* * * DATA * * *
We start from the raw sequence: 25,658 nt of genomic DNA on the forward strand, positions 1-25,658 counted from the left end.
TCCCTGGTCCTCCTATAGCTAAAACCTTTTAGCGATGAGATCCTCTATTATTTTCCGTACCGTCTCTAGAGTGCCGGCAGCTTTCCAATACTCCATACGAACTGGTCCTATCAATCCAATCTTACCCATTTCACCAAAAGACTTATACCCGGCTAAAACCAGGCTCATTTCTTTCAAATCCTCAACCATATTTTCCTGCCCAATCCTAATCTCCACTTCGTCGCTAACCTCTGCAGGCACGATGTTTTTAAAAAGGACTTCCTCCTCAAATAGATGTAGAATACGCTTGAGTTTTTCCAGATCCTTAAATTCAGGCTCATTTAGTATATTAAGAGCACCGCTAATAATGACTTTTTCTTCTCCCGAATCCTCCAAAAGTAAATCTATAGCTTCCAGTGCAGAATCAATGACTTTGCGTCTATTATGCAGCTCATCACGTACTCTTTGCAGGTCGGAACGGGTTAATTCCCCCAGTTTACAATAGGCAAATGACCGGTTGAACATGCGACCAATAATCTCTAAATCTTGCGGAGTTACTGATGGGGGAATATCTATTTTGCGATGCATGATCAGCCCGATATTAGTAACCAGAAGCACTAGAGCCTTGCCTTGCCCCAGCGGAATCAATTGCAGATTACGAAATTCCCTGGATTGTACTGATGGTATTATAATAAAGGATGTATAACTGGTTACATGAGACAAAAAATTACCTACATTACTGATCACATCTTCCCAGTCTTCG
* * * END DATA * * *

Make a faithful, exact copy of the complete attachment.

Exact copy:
We start from the raw sequence: 25,658 nt of genomic DNA on the forward strand, positions 1-25,658 counted from the left end.
TCCCTGGTCCTCCTATAGCTAAAACCTTTTAGCGATGAGATCCTCTATTATTTTCCGTACCGTCTCTAGAGTGCCGGCAGCTTTCCAATACTCCATACGAACTGGTCCTATCAATCCAATCTTACCCATTTCACCAAAAGACTTATACCCGGCTAAAACCAGGCTCATTTCTTTCAAATCCTCAACCATATTTTCCTGCCCAATCCTAATCTCCACTTCGTCGCTAACCTCTGCAGGCACGATGTTTTTAAAAAGGACTTCCTCCTCAAATAGATGTAGAATACGCTTGAGTTTTTCCAGATCCTTAAATTCAGGCTCATTTAGTATATTAAGAGCACCGCTAATAATGACTTTTTCTTCTCCCGAATCCTCCAAAAGTAAATCTATAGCTTCCAGTGCAGAATCAATGACTTTGCGTCTATTATGCAGCTCATCACGTACTCTTTGCAGGTCGGAACGGGTTAATTCCCCCAGTTTACAATAGGCAAATGACCGGTTGAACATGCGACCAATAATCTCTAAATCTTGCGGAGTTACTGATGGGGGAATATCTATTTTGCGATGCATGATCAGCCCGATATTAGTAACCAGAAGCACTAGAGCCTTGCCTTGCCCCAGCGGAATCAATTGCAGATTACGAAATTCCCTGGATTGTACTGATGGTATTATAATAAAGGATGTATAACTGGTTACATGAGACAAAAAATTACCTACATTACTGATCACATCTTCCCAGTCTTCG